As of December 31, 2000, 8,908 cases of AIDS in children
younger than 13 had been reported in the U.S.; this
total includes 196 newly reported cases in 2000. Pediatric
AIDS cases represented less than 1.2 percent of all
cases reported to date.
The majority of pediatric AIDS cases result from
transmission before or during birth (perinatal transmission).
However, the number of new cases of pediatric AIDS
due to perinatal transmission has declined by 76 percent
since 1993. A major factor in this decline is the
increasing use of zidovudine (ZDV) treatment during
pregnancy to reduce perinatal HIV transmission. In
1994, the U.S. Public Health Service recommended this
treatment for all HIV-positive pregnant women, and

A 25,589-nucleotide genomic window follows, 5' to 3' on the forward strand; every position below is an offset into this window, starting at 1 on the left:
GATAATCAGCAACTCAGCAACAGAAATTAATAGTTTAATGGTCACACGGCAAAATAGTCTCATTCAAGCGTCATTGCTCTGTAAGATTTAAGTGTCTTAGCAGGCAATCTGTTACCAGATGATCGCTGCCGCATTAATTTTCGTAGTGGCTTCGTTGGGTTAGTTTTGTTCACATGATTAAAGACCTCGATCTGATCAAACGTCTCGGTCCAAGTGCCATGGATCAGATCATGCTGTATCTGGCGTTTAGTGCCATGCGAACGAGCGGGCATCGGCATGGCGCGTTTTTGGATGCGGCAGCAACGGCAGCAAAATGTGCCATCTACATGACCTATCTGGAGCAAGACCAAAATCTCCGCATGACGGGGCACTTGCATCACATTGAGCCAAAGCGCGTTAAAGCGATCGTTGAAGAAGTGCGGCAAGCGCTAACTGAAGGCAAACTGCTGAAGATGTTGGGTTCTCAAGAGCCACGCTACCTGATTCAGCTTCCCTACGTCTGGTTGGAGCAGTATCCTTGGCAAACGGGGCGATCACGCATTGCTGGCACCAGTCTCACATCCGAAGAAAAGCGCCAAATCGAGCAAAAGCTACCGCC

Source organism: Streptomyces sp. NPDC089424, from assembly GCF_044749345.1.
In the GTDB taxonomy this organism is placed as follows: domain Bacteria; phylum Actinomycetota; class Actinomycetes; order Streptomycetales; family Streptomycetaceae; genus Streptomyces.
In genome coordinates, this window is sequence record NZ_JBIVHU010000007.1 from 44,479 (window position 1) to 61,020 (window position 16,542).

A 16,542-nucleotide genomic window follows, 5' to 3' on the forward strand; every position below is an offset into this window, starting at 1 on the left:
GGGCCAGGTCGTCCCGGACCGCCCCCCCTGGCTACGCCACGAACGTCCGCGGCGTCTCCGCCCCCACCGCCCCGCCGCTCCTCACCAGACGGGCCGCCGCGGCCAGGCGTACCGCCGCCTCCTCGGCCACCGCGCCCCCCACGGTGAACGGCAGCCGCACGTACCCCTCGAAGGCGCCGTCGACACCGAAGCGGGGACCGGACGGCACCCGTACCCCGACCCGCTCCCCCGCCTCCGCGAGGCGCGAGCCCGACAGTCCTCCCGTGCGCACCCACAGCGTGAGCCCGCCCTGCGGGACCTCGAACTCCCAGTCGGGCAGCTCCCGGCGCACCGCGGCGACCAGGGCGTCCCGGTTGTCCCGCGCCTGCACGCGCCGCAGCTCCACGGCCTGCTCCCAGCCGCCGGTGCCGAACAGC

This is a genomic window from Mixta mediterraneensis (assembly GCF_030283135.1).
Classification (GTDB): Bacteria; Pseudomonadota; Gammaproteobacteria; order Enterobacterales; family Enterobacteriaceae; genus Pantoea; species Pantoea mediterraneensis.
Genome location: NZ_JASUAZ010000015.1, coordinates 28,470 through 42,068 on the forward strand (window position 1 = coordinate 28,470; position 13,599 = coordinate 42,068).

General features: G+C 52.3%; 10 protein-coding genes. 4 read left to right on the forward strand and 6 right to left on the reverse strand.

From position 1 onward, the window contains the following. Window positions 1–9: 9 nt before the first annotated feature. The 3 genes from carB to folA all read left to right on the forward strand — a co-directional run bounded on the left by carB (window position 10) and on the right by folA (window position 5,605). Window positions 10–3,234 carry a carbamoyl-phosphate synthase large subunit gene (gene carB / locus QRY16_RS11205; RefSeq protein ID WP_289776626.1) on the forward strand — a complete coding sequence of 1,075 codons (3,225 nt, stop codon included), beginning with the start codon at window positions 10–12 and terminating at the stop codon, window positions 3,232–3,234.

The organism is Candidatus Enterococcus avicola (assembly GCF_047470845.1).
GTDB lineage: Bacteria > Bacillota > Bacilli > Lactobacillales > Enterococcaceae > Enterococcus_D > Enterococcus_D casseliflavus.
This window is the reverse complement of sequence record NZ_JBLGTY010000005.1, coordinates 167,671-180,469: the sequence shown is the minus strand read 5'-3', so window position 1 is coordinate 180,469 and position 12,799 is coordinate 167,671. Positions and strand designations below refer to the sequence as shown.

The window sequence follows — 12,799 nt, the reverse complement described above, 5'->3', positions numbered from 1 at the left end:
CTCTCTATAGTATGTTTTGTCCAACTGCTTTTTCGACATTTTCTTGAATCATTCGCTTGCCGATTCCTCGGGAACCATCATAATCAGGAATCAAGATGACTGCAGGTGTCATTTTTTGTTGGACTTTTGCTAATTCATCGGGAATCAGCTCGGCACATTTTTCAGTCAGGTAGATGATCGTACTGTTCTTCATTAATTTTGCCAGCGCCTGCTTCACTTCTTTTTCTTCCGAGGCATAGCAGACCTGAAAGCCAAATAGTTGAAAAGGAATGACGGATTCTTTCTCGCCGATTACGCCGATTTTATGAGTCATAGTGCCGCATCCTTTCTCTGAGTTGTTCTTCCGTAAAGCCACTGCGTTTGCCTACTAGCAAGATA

in 1995, routine HIV counseling and voluntary testing
for all pregnant women was recommended. It is expected
that the perinatal transmission rate will continue
to decline with increased use of aggressive treatments
and obstetric procedures, such as elective cesarean
The number of pediatric AIDS cases ever reported
in black, non-Hispanic children is more than three
times that of white, non-Hispanic children and over
two and one-half times that of Hispanic children.